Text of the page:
In 1958, Nelson Rockefeller, bored and frustrated with over a decade of being the hustling young go-to aide to three presidents, concluded correctly that the real power in Washington and American politics came to those who held elected office. Only there could one acquire the authority to face down faceless bureaucrats, to make policy in one’s own name, to have, as the saying goes, a seat at the table. To the concern of his own family, and against the political advice of the day that 1958 was doomed to be a bad year for Republicans (which was in other regards correct), Rockefeller plunged himself into what was seen as a starkly uphill fight to be Governor of New York.
Skillfully employing every last financial resource at his disposal (which was much more than very considerable), he focused like a laser on the minutia first of the hapless New York Republican Party, then the massive geography that is Upstate (outside New York City) — and finally on the man he would oppose once nominated. The latter would be a rather Rockefeller-style man himself — railroad heir and fellow FDR and Truman advisor Averell Harriman. Harriman, every bit as wealthy as Rockefeller give or take a dime, had been elected in 1954. His problem? Averell Harriman was no politician. In the vernacular that Donald Trump used recently to describe unnamed GOP presidential candidates, Harriman was a “stiff.” He was the businessman-turned-Washington insider supreme, the man FDR and Truman dispatched to deal with Stalin in Moscow or Churchill in London or made a Cabinet member. Harriman was many things. But Mr. Congeniality Harriman was decidedly not, his election as governor four years earlier not withstanding.
Rockefeller was Harriman’s personal — if not professional — opposite. Bursting onto the New York political scene, overnight Nelson Rockefeller was capturing headlines and television coverage with his breezy style. “Hi ya fella!” he would boom in a gravelly voice as he bounded around the state, happily gorging himself on blintzes and Coney Island hot dogs as he grasped every hand in sight. He was a veritable political tornado on the move from Manhattan to Syracuse, Buffalo, Binghamton, Rochester and back again. There was not a street vendor or apple farmer in the state safe from Rockefeller’s whirlwind. He morphed from the proper and sober-sounding Nelson A. Rockefeller (the “A” for Aldrich, his maternal grandfather, a wealthy U.S. Senator from Rhode Island) into “Rocky” — as the New York tabloids dubbed the billionaire’s smiling grandson.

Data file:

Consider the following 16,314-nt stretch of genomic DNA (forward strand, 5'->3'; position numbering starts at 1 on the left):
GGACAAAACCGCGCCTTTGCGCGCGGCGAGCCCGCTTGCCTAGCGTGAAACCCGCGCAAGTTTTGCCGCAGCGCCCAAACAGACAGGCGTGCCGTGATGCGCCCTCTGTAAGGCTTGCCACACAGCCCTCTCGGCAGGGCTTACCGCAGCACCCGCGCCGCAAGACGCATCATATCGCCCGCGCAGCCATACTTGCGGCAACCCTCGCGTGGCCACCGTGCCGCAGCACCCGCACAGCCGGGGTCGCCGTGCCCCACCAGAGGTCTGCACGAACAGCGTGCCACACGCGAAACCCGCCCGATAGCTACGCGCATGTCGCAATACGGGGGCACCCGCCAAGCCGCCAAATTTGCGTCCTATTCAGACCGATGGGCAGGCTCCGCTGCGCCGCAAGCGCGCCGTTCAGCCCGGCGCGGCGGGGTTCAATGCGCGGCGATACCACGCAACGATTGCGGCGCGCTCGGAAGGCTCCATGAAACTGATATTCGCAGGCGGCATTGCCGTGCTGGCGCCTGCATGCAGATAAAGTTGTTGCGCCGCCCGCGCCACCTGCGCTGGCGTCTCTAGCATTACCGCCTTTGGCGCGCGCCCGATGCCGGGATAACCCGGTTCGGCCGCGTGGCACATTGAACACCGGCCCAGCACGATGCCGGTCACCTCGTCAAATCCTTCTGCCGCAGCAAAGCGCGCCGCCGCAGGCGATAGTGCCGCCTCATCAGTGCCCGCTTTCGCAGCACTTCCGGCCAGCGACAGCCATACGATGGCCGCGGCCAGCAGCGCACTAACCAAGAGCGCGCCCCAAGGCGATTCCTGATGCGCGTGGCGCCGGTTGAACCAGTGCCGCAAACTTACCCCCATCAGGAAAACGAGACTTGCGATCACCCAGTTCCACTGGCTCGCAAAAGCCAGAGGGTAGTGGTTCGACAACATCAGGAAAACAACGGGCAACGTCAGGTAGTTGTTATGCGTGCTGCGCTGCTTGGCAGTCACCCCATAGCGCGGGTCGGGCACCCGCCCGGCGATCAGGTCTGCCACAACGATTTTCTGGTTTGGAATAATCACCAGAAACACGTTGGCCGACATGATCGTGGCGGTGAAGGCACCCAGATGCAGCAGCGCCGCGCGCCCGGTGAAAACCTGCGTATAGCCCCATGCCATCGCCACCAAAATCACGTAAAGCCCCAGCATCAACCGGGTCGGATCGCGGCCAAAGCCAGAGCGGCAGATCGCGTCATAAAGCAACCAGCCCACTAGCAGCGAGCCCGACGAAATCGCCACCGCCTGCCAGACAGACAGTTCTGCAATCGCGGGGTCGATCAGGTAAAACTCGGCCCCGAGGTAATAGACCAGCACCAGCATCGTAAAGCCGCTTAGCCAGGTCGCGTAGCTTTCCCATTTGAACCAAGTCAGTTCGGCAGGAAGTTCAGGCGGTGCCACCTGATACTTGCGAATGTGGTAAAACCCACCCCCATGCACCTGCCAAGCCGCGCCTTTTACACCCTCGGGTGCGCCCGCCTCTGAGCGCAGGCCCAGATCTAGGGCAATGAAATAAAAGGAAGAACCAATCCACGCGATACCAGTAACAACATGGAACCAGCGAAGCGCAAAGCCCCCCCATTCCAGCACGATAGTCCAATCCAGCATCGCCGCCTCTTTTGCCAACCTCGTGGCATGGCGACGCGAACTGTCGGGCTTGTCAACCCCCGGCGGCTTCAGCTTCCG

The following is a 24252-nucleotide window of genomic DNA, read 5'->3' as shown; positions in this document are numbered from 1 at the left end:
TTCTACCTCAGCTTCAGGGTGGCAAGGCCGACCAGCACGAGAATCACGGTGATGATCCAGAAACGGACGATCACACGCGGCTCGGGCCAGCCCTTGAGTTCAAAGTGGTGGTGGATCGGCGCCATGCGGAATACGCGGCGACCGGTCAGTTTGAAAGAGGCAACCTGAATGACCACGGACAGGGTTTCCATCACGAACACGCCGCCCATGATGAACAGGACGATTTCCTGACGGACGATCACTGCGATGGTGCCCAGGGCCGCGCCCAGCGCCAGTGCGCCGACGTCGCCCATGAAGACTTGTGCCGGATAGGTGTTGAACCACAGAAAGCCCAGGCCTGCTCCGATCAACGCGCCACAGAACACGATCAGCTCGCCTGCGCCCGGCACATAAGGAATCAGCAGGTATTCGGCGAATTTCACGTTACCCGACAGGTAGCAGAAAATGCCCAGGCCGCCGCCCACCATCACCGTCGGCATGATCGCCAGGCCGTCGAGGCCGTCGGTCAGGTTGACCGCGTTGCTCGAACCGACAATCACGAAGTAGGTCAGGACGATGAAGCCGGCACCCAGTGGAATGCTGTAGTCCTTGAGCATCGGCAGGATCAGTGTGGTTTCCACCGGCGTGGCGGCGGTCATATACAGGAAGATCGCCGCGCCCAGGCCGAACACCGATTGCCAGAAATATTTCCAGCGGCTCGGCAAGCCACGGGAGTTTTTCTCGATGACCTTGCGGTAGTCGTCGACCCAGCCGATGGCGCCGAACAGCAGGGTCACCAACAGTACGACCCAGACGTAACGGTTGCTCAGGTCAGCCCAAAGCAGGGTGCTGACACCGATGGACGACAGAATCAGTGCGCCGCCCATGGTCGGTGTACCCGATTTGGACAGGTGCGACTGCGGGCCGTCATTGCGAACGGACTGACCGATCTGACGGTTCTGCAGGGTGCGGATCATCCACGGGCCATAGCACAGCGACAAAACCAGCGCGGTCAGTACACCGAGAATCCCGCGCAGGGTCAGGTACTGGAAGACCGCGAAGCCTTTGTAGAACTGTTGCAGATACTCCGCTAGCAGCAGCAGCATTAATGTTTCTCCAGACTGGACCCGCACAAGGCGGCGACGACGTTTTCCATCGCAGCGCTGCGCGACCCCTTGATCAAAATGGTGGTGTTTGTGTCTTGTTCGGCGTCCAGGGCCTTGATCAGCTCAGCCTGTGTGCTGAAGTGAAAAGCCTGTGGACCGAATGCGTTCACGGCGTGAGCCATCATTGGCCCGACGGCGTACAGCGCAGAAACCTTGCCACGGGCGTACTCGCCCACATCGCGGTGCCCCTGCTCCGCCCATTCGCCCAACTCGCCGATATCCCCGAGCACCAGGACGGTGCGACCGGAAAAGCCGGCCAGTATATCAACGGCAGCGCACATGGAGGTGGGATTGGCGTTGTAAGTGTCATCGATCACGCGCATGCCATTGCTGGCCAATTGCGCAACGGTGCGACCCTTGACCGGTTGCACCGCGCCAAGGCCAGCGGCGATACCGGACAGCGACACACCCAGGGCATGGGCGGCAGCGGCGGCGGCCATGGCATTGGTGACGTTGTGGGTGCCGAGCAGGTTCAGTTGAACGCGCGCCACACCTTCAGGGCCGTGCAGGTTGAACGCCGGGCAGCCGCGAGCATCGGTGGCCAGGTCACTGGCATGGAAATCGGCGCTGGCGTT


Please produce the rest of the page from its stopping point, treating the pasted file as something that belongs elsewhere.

And, to the shock of observers of the day, he won.
By January of 1959 he was, as he was called for the rest of his life, “Governor Rockefeller.” A position he would occupy through four election victories until he chose to yield it by voluntary resignation in 1973.
And it was right here, at the very beginning of his first term as governor, that Nelson Rockefeller began turning his career from rising Republican star to the Voldemort of conservatism. Transforming himself from serious presidential candidate to The Dark Lord of Republican presidential politics.
ROCKEFELLER WAS IN OFFICE only a matter of days before a pattern was established. There was Rockefeller rhetoric — and Rockefeller in action as chief executive.
His rhetoric (and this at the height of the Cold War) would be, today, considered almost Reaganesque. There were the stark flourishes about living in “a fatal testing time for free men and freedom itself — everywhere.” Americans, he said, “have seen the tyrant — first Fascist, then Communist — strike down free nations, shackle free peoples, and dare free men everywhere to prove they can survive.” He waxed philosophical, defining the challenges in America as a struggle “between those who believe in the essential equality of peoples of all nations and races and creeds — and those whose only creed is their own ruthless race for power.” To hear Nelson Rockefeller, the grandson of one of the century’s most famous oil entrepreneurs, talk about what conservatives today would call “economic growth” would bring tears to the eyes of budding entrepreneurs and small businessmen and women everywhere.
The problem came — and it came in abundance — with his actions.
Nelson Rockefeller was not just a follower of the Establishment line — as a Rockefeller he was a card carrying member of that Establishment. His hand was literally no sooner off the swearing-in bible than he was enthusing about the need for this long range planning group and that future-oriented commission. He wanted to pour endless amounts of money into education. Life in New York was at peril if the state didn’t immediately expand all manner of state institutions while creating new ones. There had to be a state-funded arts council, studies of this problem and that problem and, well, a list of problems that was almost endless. And sometimes was.
How to pay for all of this?
A mere two weeks after taking office Governor Rockefeller let the world glimpse how he really thought by ramming tax increases through the legislature for gasoline and diesel fuel. Then he really got going. A month later he was demanding a staggering $227 million increase in state taxes that would come from taxes on everything, from personal income taxes to cigarette fees. He submitted the first $2 billion budget and biggest tax rise in the state’s history. Eventually it would be a Rockefeller brain child, so-called “Urban Development Corporation Bonds” that, as the late William Rusher would describe it in his book The Rise of the Right, was presented with the usual liberal moral glow of a “moral obligation.” Which led to New York City’s race “toward bankruptcy in 1974” in what was “simply the gaudiest and most irresponsible of Rockefeller’s successive plans for raising and spending more money on state projects.” Note: by 1974 Governor Rockefeller was Vice President Rockefeller — gone from state politics and any direct responsibility for coping with the results.